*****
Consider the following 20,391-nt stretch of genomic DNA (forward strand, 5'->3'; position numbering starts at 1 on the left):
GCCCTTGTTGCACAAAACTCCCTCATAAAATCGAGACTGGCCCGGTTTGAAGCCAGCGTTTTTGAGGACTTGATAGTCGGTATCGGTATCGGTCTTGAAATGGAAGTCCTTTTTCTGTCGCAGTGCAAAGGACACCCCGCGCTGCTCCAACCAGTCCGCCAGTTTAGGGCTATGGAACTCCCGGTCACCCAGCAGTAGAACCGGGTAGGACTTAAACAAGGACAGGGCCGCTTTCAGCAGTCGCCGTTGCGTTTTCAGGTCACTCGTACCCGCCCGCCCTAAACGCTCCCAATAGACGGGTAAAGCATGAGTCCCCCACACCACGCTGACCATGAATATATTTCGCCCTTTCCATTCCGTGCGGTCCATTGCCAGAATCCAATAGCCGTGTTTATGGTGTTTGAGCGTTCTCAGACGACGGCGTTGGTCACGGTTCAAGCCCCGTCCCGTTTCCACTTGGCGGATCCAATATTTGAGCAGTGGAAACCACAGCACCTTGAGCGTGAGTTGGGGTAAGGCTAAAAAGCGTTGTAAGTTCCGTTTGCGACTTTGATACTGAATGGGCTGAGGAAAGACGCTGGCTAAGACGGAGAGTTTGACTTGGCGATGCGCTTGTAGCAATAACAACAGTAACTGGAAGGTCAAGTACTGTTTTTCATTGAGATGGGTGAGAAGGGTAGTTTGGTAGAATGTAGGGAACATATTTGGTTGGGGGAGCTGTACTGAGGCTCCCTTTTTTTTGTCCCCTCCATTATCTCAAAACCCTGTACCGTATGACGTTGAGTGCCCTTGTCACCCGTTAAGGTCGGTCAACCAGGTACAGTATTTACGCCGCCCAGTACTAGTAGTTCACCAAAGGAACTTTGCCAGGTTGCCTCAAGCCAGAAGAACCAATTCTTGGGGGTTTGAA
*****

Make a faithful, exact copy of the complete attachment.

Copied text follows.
Consider the following 20,391-nt stretch of genomic DNA (forward strand, 5'->3'; position numbering starts at 1 on the left):
GCCCTTGTTGCACAAAACTCCCTCATAAAATCGAGACTGGCCCGGTTTGAAGCCAGCGTTTTTGAGGACTTGATAGTCGGTATCGGTATCGGTCTTGAAATGGAAGTCCTTTTTCTGTCGCAGTGCAAAGGACACCCCGCGCTGCTCCAACCAGTCCGCCAGTTTAGGGCTATGGAACTCCCGGTCACCCAGCAGTAGAACCGGGTAGGACTTAAACAAGGACAGGGCCGCTTTCAGCAGTCGCCGTTGCGTTTTCAGGTCACTCGTACCCGCCCGCCCTAAACGCTCCCAATAGACGGGTAAAGCATGAGTCCCCCACACCACGCTGACCATGAATATATTTCGCCCTTTCCATTCCGTGCGGTCCATTGCCAGAATCCAATAGCCGTGTTTATGGTGTTTGAGCGTTCTCAGACGACGGCGTTGGTCACGGTTCAAGCCCCGTCCCGTTTCCACTTGGCGGATCCAATATTTGAGCAGTGGAAACCACAGCACCTTGAGCGTGAGTTGGGGTAAGGCTAAAAAGCGTTGTAAGTTCCGTTTGCGACTTTGATACTGAATGGGCTGAGGAAAGACGCTGGCTAAGACGGAGAGTTTGACTTGGCGATGCGCTTGTAGCAATAACAACAGTAACTGGAAGGTCAAGTACTGTTTTTCATTGAGATGGGTGAGAAGGGTAGTTTGGTAGAATGTAGGGAACATATTTGGTTGGGGGAGCTGTACTGAGGCTCCCTTTTTTTTGTCCCCTCCATTATCTCAAAACCCTGTACCGTATGACGTTGAGTGCCCTTGTCACCCGTTAAGGTCGGTCAACCAGGTACAGTATTTACGCCGCCCAGTACTAGTAGTTCACCAAAGGAACTTTGCCAGGTTGCCTCAAGCCAGAAGAACCAATTCTTGGGGGTTTGAA